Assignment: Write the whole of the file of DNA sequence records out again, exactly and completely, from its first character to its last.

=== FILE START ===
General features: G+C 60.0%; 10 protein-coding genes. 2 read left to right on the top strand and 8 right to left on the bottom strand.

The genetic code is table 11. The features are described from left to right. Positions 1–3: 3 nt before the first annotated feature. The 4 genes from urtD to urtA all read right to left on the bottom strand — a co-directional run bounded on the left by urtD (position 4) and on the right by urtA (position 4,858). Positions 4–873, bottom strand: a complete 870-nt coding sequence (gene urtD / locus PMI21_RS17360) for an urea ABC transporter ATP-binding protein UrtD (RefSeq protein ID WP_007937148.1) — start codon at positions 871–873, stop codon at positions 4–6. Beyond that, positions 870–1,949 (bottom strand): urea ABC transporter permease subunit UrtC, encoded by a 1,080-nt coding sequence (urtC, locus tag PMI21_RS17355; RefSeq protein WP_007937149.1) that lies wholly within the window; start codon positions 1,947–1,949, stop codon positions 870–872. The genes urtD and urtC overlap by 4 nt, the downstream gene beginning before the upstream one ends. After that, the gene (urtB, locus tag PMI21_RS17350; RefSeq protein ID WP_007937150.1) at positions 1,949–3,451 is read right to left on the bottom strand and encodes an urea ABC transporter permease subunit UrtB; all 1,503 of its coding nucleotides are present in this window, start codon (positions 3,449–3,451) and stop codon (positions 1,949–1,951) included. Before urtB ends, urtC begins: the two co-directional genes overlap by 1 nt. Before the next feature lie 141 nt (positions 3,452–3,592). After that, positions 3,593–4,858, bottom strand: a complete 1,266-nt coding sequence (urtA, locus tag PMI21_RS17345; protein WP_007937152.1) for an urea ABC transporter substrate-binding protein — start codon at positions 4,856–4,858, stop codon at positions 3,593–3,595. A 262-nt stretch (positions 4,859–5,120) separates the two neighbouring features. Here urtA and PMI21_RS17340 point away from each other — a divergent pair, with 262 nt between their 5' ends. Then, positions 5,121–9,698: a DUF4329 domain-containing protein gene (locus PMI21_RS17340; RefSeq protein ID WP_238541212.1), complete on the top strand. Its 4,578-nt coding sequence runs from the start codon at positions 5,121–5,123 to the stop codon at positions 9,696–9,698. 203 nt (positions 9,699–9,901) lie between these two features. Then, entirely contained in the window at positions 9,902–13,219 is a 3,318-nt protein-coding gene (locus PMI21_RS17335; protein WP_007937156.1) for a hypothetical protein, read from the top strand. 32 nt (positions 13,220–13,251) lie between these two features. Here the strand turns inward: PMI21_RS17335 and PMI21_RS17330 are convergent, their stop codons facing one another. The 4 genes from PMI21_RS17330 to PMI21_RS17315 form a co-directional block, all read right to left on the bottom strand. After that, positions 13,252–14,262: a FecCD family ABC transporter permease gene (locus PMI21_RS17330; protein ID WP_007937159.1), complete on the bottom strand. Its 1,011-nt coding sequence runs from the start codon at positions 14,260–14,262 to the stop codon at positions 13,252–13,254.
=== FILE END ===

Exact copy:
General features: G+C 60.0%; 10 protein-coding genes. 2 read left to right on the top strand and 8 right to left on the bottom strand.

The genetic code is table 11. The features are described from left to right. Positions 1–3: 3 nt before the first annotated feature. The 4 genes from urtD to urtA all read right to left on the bottom strand — a co-directional run bounded on the left by urtD (position 4) and on the right by urtA (position 4,858). Positions 4–873, bottom strand: a complete 870-nt coding sequence (gene urtD / locus PMI21_RS17360) for an urea ABC transporter ATP-binding protein UrtD (RefSeq protein ID WP_007937148.1) — start codon at positions 871–873, stop codon at positions 4–6. Beyond that, positions 870–1,949 (bottom strand): urea ABC transporter permease subunit UrtC, encoded by a 1,080-nt coding sequence (urtC, locus tag PMI21_RS17355; RefSeq protein WP_007937149.1) that lies wholly within the window; start codon positions 1,947–1,949, stop codon positions 870–872. The genes urtD and urtC overlap by 4 nt, the downstream gene beginning before the upstream one ends. After that, the gene (urtB, locus tag PMI21_RS17350; RefSeq protein ID WP_007937150.1) at positions 1,949–3,451 is read right to left on the bottom strand and encodes an urea ABC transporter permease subunit UrtB; all 1,503 of its coding nucleotides are present in this window, start codon (positions 3,449–3,451) and stop codon (positions 1,949–1,951) included. Before urtB ends, urtC begins: the two co-directional genes overlap by 1 nt. Before the next feature lie 141 nt (positions 3,452–3,592). After that, positions 3,593–4,858, bottom strand: a complete 1,266-nt coding sequence (urtA, locus tag PMI21_RS17345; protein WP_007937152.1) for an urea ABC transporter substrate-binding protein — start codon at positions 4,856–4,858, stop codon at positions 3,593–3,595. A 262-nt stretch (positions 4,859–5,120) separates the two neighbouring features. Here urtA and PMI21_RS17340 point away from each other — a divergent pair, with 262 nt between their 5' ends. Then, positions 5,121–9,698: a DUF4329 domain-containing protein gene (locus PMI21_RS17340; RefSeq protein ID WP_238541212.1), complete on the top strand. Its 4,578-nt coding sequence runs from the start codon at positions 5,121–5,123 to the stop codon at positions 9,696–9,698. 203 nt (positions 9,699–9,901) lie between these two features. Then, entirely contained in the window at positions 9,902–13,219 is a 3,318-nt protein-coding gene (locus PMI21_RS17335; protein WP_007937156.1) for a hypothetical protein, read from the top strand. 32 nt (positions 13,220–13,251) lie between these two features. Here the strand turns inward: PMI21_RS17335 and PMI21_RS17330 are convergent, their stop codons facing one another. The 4 genes from PMI21_RS17330 to PMI21_RS17315 form a co-directional block, all read right to left on the bottom strand. After that, positions 13,252–14,262: a FecCD family ABC transporter permease gene (locus PMI21_RS17330; protein ID WP_007937159.1), complete on the bottom strand. Its 1,011-nt coding sequence runs from the start codon at positions 14,260–14,262 to the stop codon at positions 13,252–13,254.